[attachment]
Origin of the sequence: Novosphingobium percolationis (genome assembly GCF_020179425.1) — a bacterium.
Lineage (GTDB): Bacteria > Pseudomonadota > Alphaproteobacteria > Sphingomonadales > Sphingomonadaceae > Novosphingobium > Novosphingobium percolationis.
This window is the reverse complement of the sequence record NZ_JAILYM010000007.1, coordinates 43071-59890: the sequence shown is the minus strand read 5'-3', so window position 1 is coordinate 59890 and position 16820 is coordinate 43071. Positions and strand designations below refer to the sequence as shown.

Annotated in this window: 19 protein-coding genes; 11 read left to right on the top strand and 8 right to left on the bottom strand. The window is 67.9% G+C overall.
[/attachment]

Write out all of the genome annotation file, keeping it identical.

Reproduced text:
Origin of the sequence: Novosphingobium percolationis (genome assembly GCF_020179425.1) — a bacterium.
Lineage (GTDB): Bacteria > Pseudomonadota > Alphaproteobacteria > Sphingomonadales > Sphingomonadaceae > Novosphingobium > Novosphingobium percolationis.
This window is the reverse complement of the sequence record NZ_JAILYM010000007.1, coordinates 43071-59890: the sequence shown is the minus strand read 5'-3', so window position 1 is coordinate 59890 and position 16820 is coordinate 43071. Positions and strand designations below refer to the sequence as shown.

Annotated in this window: 19 protein-coding genes; 11 read left to right on the top strand and 8 right to left on the bottom strand. The window is 67.9% G+C overall.